I am fascinated by the nature of volatiles in magmatic and volcanic systems. This interest is linked to a range of topics including melt generation, magma transport and differentiation, and eruptive dynamics. My primary resource for exploring these fields is melt inclusions. These accidents of imperfect crystal growth provide us with the only means for directly examining pre-eruptive volatile content of magma. Furthermore, they form during various stages of magma ascent and differentiation, providing snapshots of the changing physicochemical conditions of a magma prior to its eruption. Reaching an understanding of the variation of volatiles, which is coupled to elemental and isotopic variations, in melt inclusions gives insight into dynamic processes that govern the behavior of magma before and during volcanic eruption. Recently, I have also gained an interest in the study of nominally anhydrous minerals. Such minerals can act as hygrometers, allowing for further understanding of the distribution of water in magmas.

Since my recent arrival at Columbia as a PhD student, I have begun researching magmas from several volcanoes in the Aleutian arc. I am interested in determining the characteristics of magma entering the crust and the growth and eruption of crustal reservoirs. The former objective can be approached by studying primitive melt inclusions. Essential to pursuing the latter is understanding volatile content of melt inclusions and minerals (e.g., clinopyroxene). The pressure (or depth) of magmatic differentiation can be traced using magmatic volatile content because volatile solubility is controlled by pressure. The timescales of crustal residence and ascent of magmas limit the diffusion of chemical species through minerals and melt. Using models for volatile saturation and diffusion, I will explore the spatial-temporal histories of magma transiting the crust.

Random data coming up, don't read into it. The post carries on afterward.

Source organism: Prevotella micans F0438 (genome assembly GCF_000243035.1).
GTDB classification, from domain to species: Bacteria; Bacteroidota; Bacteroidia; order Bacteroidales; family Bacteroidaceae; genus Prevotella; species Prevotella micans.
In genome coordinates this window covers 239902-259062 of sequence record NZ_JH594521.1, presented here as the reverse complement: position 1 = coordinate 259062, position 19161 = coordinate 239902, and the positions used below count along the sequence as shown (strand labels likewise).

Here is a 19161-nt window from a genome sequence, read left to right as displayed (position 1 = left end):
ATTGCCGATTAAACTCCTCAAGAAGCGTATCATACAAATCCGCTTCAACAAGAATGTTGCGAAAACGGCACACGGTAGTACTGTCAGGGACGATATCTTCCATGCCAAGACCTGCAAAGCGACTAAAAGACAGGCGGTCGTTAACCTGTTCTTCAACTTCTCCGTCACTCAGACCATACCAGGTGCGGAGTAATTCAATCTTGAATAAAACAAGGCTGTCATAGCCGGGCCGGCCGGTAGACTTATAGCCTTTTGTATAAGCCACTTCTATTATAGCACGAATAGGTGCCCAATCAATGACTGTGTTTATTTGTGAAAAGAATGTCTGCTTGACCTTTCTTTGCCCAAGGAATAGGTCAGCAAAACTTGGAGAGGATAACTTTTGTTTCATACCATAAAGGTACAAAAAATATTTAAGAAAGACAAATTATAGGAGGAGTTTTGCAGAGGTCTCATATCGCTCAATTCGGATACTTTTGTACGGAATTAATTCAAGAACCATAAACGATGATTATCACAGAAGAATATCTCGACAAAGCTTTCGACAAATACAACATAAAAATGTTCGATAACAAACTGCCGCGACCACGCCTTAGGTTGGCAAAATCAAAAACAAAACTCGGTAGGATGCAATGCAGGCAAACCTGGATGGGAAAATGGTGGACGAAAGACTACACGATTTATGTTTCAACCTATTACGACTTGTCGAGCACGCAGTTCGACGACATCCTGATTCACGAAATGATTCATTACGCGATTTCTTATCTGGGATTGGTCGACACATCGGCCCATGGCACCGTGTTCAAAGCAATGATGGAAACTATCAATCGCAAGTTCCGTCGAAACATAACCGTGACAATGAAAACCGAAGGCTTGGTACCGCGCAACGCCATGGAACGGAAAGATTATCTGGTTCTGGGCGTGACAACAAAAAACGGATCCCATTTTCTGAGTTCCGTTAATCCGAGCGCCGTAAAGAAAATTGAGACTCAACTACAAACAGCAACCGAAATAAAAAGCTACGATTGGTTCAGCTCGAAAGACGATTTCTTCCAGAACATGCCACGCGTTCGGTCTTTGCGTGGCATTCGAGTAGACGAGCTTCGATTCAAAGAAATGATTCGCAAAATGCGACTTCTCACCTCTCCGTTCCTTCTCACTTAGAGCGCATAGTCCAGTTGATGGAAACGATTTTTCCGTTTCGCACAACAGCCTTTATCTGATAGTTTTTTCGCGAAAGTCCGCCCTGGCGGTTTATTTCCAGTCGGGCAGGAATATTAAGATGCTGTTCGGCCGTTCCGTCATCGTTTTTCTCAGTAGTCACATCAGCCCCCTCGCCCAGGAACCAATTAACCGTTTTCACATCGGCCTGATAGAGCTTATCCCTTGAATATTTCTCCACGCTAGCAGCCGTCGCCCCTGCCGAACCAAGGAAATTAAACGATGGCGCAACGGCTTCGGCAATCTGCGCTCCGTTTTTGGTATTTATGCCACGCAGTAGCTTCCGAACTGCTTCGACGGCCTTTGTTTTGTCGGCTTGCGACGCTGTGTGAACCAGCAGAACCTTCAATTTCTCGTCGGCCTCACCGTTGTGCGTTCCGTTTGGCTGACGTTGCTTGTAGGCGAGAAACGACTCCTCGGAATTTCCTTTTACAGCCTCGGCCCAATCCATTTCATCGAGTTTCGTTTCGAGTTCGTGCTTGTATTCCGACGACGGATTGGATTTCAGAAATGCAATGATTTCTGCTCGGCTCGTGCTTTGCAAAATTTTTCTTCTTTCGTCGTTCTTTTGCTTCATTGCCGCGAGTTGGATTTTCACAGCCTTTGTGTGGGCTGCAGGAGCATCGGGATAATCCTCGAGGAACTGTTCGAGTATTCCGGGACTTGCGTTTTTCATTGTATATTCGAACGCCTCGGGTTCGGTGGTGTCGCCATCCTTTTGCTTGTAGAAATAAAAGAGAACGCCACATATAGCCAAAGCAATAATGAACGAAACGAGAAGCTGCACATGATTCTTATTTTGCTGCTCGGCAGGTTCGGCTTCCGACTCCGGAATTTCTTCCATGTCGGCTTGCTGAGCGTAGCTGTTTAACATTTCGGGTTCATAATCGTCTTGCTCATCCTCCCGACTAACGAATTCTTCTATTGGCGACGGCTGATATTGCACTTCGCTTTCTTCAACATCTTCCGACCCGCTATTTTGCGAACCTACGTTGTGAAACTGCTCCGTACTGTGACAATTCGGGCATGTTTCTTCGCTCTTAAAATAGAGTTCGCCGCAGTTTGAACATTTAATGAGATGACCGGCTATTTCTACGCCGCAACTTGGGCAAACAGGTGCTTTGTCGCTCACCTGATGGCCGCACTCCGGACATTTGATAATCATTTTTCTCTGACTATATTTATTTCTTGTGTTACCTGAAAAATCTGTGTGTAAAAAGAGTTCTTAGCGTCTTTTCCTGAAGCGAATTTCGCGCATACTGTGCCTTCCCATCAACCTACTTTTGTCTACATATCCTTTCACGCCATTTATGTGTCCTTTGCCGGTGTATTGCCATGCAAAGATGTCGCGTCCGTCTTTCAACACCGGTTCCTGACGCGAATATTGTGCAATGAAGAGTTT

My master's research was on the evolution of alkalic magmas at Ross Island, Antarctica. I studied melt inclusions from four volcanic centers on the island. The inclusions record extremely CO2-rich (>0.9 wt.%) magmatism and span a full range of compositions from primitive basanite to phonolite. Thus, they store a record of melt composition during ascent from near-Moho depths and differentiation from near-primary compositions. The primary goal of the study was to determine the controls on the volatile contents of pre-eruptive magmas, which also involved exploring magma ascent, differentiation, and storage. I found that diffusive reequilibration of H+ plays an important role in H2O and CO2 recorded in some melt inclusions, while others require a more complex history involving magma mixing to explain H2O and CO2 variations.

As an undergraduate at University of Oregon, I investigated magma generation processes by evaluating volatile and major element compositions of primitive arc magmas erupted at cinder cones in the Lassen Region of the Cascade volcanic arc. This is a particularly interesting arc to study magma generation because it is a near global end-member in hot slab subduction, which has led several investigators to question the importance of slab-derived fluids in generating magmas at this arc. I studied basaltic melt inclusions representing calc-alkaline and low-K tholeiitic magma types, which have been suggested to represent melt generation by fluid-fluxing and dry-decompressing, respectively. I found that the studied calc-alkaline basalt contains the signature of slab-derived fluid, but the origin of the low-K tholeiitic magma is a bit more ambiguous.

A set of beautiful olivine-hosted melt inclusions. Those outlined in yellow are doubly-intersected.

A doubly-intersected plagioclase-hosted melt inclusion, my first and only!

FTIR at University of Oregon (picture shamelessly borrowed from Paul Wallace's website - but I did take the picture!)

Here is everyone's favorite inclusion plot. This one is from my undergraduate thesis.

Page last updated: August 28, 2013